1,000 Point Drop in the Dow: Who Cares?
A 1,000 point nearly instant drop in the Dow — just the stuff to make cocktail-party-goers and politicians froth.
But for us normal folks, does the bouncing around of far removed financial markets matter? For many, it seems like Monopoly money…who cares?…especially when the markets essentially bounce back to pre-drop levels?
For those of us of the finance persuasion, and for everyone else, too, volatility does matter, for we believe that value is a function of future benefits and risk. And risk is defined as the volatility of the future benefits.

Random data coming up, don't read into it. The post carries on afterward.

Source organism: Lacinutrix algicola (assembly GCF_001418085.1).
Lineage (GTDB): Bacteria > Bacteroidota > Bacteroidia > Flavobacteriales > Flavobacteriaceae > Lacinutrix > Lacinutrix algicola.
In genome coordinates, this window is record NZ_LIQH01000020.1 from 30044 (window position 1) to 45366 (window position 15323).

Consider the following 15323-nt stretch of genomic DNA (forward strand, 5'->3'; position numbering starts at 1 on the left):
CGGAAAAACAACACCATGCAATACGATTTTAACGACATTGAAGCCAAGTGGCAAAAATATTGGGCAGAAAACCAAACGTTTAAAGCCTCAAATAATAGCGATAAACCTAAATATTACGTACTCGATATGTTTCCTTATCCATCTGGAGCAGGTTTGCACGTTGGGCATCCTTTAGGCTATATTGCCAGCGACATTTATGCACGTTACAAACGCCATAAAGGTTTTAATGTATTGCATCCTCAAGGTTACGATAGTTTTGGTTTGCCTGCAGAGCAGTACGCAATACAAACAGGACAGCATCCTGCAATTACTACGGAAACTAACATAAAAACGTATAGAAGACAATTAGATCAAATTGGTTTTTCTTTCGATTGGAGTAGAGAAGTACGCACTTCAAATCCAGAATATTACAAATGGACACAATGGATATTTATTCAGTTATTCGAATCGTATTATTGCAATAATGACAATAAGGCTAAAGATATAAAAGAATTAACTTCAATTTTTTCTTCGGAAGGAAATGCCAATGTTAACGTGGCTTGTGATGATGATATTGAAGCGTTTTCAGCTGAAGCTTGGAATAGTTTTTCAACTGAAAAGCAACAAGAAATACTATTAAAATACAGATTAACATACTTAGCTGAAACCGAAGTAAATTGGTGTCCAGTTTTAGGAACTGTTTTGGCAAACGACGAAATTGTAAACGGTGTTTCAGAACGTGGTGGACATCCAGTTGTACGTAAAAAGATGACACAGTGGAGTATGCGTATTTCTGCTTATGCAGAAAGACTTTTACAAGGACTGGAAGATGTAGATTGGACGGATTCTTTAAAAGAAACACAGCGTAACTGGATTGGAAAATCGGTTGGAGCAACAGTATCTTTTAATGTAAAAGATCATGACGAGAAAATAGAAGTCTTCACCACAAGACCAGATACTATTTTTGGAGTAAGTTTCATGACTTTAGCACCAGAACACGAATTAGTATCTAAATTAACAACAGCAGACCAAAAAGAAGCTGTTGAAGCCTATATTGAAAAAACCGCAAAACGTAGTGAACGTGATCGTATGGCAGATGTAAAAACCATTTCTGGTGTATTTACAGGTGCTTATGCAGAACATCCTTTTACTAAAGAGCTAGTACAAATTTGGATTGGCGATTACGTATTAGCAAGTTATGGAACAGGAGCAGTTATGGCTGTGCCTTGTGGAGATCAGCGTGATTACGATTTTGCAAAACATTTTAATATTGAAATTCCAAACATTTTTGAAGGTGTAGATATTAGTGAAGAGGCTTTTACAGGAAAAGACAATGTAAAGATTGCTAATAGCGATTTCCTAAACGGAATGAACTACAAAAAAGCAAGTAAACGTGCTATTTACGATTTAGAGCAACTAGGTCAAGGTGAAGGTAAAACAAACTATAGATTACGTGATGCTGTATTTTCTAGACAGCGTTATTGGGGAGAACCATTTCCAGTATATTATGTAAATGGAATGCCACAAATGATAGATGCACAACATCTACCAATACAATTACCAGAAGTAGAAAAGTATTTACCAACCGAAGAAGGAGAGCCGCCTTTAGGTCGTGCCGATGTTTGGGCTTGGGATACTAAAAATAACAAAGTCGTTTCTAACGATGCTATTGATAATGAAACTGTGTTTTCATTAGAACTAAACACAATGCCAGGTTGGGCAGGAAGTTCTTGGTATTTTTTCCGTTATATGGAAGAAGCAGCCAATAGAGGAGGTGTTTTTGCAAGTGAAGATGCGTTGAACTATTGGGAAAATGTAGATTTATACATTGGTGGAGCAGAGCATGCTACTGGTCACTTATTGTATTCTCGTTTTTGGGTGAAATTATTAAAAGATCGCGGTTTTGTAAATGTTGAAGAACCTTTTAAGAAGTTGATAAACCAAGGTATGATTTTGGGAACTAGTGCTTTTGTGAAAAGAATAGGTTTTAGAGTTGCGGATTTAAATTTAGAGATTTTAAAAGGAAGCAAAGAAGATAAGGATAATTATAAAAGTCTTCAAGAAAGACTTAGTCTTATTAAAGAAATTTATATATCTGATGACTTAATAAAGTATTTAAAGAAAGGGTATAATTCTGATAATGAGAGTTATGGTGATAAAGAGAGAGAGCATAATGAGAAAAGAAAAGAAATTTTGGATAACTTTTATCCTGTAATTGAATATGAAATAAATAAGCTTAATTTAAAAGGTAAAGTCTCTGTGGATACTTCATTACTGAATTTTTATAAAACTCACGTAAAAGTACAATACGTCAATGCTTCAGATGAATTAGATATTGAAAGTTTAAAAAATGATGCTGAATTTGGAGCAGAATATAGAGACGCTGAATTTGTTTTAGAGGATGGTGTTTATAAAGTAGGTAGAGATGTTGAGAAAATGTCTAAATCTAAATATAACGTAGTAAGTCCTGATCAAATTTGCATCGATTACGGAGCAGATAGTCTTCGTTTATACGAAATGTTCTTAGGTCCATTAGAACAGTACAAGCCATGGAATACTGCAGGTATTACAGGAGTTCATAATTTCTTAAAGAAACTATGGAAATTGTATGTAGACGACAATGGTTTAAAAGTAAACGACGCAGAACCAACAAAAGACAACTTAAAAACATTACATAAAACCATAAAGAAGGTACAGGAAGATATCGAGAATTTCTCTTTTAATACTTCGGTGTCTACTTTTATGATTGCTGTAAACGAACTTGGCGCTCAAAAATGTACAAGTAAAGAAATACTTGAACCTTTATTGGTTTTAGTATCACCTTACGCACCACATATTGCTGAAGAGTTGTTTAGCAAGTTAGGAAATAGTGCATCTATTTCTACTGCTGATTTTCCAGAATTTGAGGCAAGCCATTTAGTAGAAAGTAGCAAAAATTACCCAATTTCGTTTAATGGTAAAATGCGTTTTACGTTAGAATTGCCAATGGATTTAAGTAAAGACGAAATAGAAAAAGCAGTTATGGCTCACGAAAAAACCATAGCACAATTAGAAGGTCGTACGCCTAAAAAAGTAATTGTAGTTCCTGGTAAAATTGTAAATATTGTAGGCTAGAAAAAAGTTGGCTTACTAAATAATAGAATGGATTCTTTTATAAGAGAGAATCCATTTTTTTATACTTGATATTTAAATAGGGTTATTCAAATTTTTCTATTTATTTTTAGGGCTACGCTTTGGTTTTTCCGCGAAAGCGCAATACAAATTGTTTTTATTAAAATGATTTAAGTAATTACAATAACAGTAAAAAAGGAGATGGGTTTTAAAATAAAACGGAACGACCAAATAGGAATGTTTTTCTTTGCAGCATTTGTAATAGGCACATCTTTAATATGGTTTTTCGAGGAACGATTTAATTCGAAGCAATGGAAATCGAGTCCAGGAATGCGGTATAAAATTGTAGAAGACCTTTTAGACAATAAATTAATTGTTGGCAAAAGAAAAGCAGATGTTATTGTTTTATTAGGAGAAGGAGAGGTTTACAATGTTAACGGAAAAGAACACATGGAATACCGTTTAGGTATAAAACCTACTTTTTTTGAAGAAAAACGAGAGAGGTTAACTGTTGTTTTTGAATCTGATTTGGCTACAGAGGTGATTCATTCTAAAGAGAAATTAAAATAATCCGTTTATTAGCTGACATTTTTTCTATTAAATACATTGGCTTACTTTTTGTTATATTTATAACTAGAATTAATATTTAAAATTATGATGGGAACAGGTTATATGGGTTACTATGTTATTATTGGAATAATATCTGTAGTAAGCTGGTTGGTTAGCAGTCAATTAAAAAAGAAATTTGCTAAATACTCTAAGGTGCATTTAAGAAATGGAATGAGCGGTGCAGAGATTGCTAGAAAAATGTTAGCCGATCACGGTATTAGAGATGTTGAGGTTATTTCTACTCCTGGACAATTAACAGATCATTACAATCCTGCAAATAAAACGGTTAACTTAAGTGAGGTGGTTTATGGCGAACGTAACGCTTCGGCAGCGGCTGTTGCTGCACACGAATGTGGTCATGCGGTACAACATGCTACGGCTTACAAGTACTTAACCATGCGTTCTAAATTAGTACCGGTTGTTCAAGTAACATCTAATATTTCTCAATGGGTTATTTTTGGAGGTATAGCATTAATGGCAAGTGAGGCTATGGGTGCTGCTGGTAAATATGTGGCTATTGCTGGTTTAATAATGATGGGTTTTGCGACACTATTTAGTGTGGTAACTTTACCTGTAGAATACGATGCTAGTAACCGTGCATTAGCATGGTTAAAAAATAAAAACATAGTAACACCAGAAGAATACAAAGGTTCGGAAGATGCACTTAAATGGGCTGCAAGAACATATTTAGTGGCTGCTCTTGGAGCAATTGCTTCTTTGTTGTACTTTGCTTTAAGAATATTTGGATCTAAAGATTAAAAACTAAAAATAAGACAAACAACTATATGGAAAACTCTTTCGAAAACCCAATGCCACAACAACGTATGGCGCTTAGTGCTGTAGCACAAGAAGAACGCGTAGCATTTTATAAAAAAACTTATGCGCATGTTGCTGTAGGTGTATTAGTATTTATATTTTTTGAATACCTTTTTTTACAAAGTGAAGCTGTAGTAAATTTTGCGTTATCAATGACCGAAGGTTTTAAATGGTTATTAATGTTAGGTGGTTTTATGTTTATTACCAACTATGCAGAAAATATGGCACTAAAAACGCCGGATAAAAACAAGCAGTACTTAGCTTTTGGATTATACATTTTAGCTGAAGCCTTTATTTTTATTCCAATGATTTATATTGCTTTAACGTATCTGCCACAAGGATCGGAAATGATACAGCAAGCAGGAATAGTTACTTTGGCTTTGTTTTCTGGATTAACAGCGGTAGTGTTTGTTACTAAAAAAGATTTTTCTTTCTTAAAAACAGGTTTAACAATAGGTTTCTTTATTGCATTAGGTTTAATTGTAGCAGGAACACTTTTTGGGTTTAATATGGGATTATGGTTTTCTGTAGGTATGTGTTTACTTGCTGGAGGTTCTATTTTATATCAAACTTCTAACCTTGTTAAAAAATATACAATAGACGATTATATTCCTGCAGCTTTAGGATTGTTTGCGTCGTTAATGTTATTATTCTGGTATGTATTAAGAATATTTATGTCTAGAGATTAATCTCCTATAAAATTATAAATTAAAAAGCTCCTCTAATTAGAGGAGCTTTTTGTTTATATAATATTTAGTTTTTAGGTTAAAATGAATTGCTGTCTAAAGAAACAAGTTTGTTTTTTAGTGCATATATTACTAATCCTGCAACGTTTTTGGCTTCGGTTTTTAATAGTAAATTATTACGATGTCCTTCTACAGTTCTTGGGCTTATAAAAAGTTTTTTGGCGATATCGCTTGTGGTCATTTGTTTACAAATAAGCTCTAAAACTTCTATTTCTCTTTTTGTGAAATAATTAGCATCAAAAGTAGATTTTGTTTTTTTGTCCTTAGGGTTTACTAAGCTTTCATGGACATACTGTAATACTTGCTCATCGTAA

Thus, if you have two horizons of future benefits (e.g., net income/profits, free cash flow, or EBITDA) which are of the same aggregate nominal amount, but the periodic flow of one stream of benefits bounces around more that the other, the more volatile or “bouncy” flow of benefits is worth less than the less volatile flow.
So, that is why investors are willing to enjoy a much lower return from, say, an investment in a high dividend paying, stable utility company’s stock than, say, an investment in a volatile technology company’s stock.
The thrill of a 1,000 point drop in the Dow is not for retirees only…the rest of us should get the heebie-jeebies, too!
Posted on Sat, May 8, 2010
by Timothy E. Moffit